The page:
I look forward to your progress. 

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1 hour ago, Keifer said:

A trick I learned for cutting mat board for various projects is to make your markings and cuts on the side that will face in.  This provides a neater looking outward appearance. 

I look forward to your progress. 

Thank you Keifer, I will take all the tips I can get! Your contemporary house is amazing, btw. I envy your skill.

I'm not so delusional to think I can accomplish anything close to what Peter Kendall does but the first pic on this page, the Bartholomew-Coppock house, and the Dutch Colonial in the second row are my inspirations for the interior of this house. If I could get anything even close to those, I'd be thrilled.

http://www.peterkendallminiatures.com/historic_homes.html

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I'm getting ahead of myself but there were some quirky things about that house that I am just dying to get to. I have to share one example. At some point in the home's history, someone decided the wall between the living room and the foyer should be removed. I suppose to aid air circulation, give a sense of space, and let in more light. Well, those homes were post-and-beam construction. You can't just take those out or the house would collapse!

So there they remained, uncovered, no wall, just a jangle of upright posts, lintels, and angled cross-beams. You looked right through them from the entry into the living room, as well as from the stairs at the back of the foyer.

One of the funny things is that when the door was removed from that wall, it left the sub-floor visible. So a new board had to be fitted into place where the threshold / door jamb had been. Of course, it didn't have 200 years of patina like the floorboards to either side so it stuck out like a sore thumb. I'm going to do the same. It'll probably look stupid and no doubt most people would question my judgment, but that's what the house had IRL so I'm going to do it in miniature.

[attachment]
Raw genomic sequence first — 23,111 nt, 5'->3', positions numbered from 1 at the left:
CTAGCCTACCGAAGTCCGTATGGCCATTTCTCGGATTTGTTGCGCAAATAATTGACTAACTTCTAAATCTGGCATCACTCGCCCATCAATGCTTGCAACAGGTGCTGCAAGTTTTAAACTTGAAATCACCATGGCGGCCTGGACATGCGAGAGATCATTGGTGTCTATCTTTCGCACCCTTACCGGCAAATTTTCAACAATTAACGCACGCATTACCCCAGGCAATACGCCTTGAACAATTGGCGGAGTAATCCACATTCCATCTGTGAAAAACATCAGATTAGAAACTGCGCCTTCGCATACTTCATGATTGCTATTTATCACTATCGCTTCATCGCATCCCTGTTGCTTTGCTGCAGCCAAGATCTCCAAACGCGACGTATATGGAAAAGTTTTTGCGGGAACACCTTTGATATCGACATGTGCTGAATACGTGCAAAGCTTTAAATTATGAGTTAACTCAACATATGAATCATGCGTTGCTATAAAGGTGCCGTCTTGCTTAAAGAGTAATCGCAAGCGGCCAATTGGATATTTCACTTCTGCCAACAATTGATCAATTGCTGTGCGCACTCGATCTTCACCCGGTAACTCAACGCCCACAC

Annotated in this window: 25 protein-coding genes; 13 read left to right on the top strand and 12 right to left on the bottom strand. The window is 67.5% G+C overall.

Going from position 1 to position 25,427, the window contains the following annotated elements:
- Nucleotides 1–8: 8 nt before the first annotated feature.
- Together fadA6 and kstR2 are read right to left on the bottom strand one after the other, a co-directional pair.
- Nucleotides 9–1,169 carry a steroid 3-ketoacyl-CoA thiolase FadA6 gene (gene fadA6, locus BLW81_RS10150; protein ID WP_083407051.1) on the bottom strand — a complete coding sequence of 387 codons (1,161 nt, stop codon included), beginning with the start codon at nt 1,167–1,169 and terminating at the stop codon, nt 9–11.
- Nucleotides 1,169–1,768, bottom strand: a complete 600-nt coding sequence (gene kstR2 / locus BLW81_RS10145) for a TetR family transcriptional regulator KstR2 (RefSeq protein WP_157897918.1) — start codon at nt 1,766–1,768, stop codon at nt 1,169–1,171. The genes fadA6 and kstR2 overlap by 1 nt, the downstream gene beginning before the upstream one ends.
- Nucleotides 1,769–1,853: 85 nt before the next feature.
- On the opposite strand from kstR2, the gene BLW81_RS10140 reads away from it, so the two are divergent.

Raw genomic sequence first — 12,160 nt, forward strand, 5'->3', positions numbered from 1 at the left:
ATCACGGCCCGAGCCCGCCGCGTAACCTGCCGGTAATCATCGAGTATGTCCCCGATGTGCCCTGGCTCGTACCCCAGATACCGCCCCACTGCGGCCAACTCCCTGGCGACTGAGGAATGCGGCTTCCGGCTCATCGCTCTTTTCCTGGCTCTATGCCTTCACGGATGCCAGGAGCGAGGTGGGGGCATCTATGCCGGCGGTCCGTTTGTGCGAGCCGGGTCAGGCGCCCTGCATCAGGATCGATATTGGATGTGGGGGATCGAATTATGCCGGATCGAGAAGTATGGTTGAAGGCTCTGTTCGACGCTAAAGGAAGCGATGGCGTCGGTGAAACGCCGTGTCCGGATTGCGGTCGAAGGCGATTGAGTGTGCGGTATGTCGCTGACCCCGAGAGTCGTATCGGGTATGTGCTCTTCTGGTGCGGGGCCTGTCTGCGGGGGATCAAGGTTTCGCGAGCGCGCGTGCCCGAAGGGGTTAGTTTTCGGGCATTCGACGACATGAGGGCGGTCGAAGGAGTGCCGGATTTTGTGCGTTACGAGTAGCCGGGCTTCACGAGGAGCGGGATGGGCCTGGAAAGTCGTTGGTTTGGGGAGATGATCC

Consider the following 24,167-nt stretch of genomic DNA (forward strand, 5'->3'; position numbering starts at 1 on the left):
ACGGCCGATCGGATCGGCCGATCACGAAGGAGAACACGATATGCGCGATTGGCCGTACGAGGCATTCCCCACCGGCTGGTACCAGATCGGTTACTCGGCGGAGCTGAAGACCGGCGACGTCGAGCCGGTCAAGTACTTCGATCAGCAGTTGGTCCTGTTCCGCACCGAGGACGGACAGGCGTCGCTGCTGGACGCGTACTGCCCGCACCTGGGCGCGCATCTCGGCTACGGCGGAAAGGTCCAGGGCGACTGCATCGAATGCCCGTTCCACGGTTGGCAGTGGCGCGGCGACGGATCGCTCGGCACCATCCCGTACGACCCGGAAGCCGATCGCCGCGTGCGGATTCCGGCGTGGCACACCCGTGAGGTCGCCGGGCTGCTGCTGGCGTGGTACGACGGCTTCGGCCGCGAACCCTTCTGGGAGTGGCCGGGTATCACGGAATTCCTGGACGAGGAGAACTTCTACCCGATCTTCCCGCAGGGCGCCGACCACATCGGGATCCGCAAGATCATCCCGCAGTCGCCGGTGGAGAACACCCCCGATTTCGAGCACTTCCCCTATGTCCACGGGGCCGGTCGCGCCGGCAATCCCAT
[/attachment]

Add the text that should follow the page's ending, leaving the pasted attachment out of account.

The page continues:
I think quirky little things like that make a house fun.

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44 minutes ago, KellyA said:

I'm getting ahead of myself but there were some quirky things about that house that I am just dying to get to. I have to share one example. At some point in the home's history, someone decided the wall between the living room and the foyer should be removed. I suppose to aid air circulation, give a sense of space, and let in more light. Well, those homes were post-and-beam construction. You can't just take those out or the house would collapse!

So there they remained, uncovered, no wall, just a jangle of upright posts, lintels, and angled cross-beams. You looked right through them from the entry into the living room, as well as from the stairs at the back of the foyer.